Scott Choppin: The other group of lenders that we talked to were a variety of … We have some private lenders that we have longstanding relationships with, and then we have a small group of, I’ll call, community lending groups [cross talk]
Eve Picker: Institutions, yeah.
Scott Choppin: -or institutions. One of the one of the folks that we’ve had conversations with is Century Housing, which is a local nonprofit in Southern California. They have something called the Century Community Lending Fund, and that’s run by a woman named Tracey Burns, who’s a longtime colleague of mine from the Kaufman & Broad days. We haven’t done a project with them yet, but it very much fits inside what they are after. Their fund is a conglomeration of monies from B of A, Wells, and US Bank. Their business plan, their mandate, is to lend to projects that have unusual characteristics. Maybe they’re true affordable, but maybe they’re just infill in communities that need it, and certainly UTH fits in that well-
Eve Picker: But this is my beef … You’re innovating, and you’re doing it very carefully, and you’re showing that it’s successful. It’s very difficult to find funding for that [cross talk] traditional financing for that innovation. Yet, we all know how much this sort of housing, or any sort of affordable housing is needed. Why on earth should it be so difficult? It’s easy for the podium projects to get financing.
Scott Choppin: Amazingly so, right.
Eve Picker: Yet, we don’t really need them anymore. In fact, quite the reverse; we need them to stop, because they’ve flooded the market.
Scott Choppin: Agreed, yeah.
Eve Picker: I don’t get it [cross talk] change this … Can we really wait five to 10 years, while a bank, or banks, or traditional financial institutions become comfortable enough with a new model?
Scott Choppin: The joke that I would say to the commercial banking guys, and folks that we knew, and these were usually people I already knew and had relationships with … I said, “Hey, look, by the time the model proves itself the way you guys want, this cycle will be over [cross talk] saturated …” That’s maybe why the podium projects are the way you describe. It’s lemmings into the sea. Everybody is going to follow what everybody else is doing.
Scott Choppin: For me, Eve, I’m sort of … I’ve made peace with that process of frustrating bankers, or having them frustrate me, or the projects, because this project and product type is so different that, almost at every turn, city- conversations with council members and planning staff, I know I’m either going to get, “Wow, this is great! I love this,” or, “Wow, holy cow. I don’t even know how to deal with this. In fact, I’m sort of freaked out by the number of bedrooms,” imagining the worst case scenarios.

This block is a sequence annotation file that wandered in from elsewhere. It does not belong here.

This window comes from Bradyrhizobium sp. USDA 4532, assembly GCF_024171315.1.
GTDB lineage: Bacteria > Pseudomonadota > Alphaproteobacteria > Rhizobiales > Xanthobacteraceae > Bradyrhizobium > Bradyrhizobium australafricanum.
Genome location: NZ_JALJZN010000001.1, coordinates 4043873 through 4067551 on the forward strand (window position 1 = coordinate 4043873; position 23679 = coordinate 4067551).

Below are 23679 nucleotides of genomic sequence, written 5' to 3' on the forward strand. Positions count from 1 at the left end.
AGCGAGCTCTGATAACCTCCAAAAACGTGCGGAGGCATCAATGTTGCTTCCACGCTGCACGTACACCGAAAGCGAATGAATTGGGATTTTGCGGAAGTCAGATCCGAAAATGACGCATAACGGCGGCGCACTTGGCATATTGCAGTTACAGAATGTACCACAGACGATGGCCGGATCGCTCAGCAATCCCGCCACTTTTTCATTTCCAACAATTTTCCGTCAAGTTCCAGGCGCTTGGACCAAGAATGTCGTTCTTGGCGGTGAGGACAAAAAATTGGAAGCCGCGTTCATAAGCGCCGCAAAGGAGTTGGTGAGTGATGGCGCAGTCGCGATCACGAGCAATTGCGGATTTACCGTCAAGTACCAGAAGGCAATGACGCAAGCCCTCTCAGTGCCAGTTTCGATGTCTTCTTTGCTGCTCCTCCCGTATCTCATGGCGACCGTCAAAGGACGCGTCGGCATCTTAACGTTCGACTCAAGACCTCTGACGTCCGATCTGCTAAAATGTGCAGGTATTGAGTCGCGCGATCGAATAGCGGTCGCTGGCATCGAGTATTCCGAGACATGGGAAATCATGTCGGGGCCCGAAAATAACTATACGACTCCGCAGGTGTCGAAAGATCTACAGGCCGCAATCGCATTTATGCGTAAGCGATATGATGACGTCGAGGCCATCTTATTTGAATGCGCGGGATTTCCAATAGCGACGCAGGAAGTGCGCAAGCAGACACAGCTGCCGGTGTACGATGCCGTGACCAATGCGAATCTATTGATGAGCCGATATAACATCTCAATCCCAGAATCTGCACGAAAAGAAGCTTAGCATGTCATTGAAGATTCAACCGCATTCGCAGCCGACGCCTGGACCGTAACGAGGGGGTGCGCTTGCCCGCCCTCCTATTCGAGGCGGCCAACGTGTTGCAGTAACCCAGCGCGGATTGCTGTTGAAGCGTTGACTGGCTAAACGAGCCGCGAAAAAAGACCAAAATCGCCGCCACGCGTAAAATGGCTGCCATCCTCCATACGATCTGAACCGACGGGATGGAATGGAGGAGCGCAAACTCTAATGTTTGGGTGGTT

Scott Choppin: Equity investors have been very polarized. They either get it, and they’re like, “Wow, this is …” but people who know, like particularly what I find is people that are from already existing housing-constrained marketplaces … Let’s say an investor’s from New York, or Southern California, from the Bay Area. They already know this housing constraint story. When this shows up, they go, “Oh, I get it.” Not even a thought about it. I don’t even have to really describe it to them much more.
Scott Choppin: People who are from maybe more non-constrained markets, let’s say somebody’s from Texas, and I don’t have any specific example of anybody who’s done this, but when you can build housing really unfettered from a zoning, or capital-constraint standpoint, well, then you don’t have that issue of constrained housing and rising costs. I can say any coastal urban market pretty much has this issue, and so, in fact, the larger-
Eve Picker: We have this issue in the Rust Belt cities for different reasons, but I am extremely frustrated by it. You know that’s why I built Small Change. It was really because I had this feeling that innovative projects were really being squashed by our financial institutions-
Scott Choppin: I agree, yeah.
Eve Picker: -yet innovation is the only way we’re going to solve these problems, build better cities, house everyone, and all of the other things we need to do. It’s [cross talk]
Scott Choppin: Agreed. Eve, this is what I love about … Although I’m looking for the right deal to do with you guys, I will tell you, as we have conversations with other groups that are in the same space that you are, everybody is so focused on just whatever is the path of least resistance. Many groups that I’m talking to now are all about value-add apartment acquisition. Even just the development model is anathema to them. Again, I understand that, but they’re so not creative.
Scott Choppin: I think part of what happens, particularly in the crowdfunding space, is I think you get a lot of people who are tech people going into real estate. My opinion, my assessment of it, is they are scared of it. Whereas, you … In fact, I was thinking about it this morning, as I was getting ready to do this interview. You’ve developed your own projects, right, Eve?